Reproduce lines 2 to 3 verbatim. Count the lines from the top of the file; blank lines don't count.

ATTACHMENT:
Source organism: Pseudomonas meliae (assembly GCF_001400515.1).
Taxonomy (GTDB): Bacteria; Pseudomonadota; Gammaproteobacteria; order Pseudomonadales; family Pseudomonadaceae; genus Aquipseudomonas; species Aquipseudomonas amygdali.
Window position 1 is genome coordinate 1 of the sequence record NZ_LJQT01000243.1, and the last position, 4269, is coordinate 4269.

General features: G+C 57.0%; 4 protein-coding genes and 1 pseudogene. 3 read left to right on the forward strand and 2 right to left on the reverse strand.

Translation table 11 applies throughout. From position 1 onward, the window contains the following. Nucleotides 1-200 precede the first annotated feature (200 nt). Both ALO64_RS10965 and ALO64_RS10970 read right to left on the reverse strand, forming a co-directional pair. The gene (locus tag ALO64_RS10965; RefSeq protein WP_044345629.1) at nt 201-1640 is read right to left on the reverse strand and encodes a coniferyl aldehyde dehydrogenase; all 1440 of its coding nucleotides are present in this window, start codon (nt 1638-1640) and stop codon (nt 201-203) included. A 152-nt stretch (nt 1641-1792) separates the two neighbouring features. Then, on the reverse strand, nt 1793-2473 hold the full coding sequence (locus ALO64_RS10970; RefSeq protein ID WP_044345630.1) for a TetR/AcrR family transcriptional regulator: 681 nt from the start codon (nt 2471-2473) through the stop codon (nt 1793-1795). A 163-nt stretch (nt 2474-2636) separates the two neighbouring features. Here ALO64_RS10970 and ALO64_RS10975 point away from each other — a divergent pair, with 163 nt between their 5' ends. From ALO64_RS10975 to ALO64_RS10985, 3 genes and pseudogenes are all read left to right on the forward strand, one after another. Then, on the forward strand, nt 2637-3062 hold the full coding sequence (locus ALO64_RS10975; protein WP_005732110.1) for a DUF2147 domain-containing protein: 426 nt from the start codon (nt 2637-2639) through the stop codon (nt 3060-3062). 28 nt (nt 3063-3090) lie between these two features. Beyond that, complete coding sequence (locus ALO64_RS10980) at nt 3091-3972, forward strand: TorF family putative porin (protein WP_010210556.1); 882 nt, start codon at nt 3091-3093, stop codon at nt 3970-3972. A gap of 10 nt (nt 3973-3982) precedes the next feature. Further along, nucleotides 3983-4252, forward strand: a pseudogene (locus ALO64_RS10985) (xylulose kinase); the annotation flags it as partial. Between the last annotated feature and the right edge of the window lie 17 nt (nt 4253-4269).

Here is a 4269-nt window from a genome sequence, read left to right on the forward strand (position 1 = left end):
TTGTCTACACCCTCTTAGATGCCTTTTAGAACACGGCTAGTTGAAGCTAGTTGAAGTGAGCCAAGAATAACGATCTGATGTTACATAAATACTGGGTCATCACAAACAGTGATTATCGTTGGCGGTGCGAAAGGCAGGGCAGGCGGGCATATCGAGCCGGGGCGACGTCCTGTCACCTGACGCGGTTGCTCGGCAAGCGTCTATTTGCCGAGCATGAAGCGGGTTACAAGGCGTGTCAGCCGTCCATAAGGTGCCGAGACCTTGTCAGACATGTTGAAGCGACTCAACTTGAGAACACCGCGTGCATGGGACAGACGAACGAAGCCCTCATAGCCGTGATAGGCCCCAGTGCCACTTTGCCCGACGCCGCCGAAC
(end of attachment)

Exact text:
Taxonomy (GTDB): Bacteria; Pseudomonadota; Gammaproteobacteria; order Pseudomonadales; family Pseudomonadaceae; genus Aquipseudomonas; species Aquipseudomonas amygdali.
Window position 1 is genome coordinate 1 of the sequence record NZ_LJQT01000243.1, and the last position, 4269, is coordinate 4269.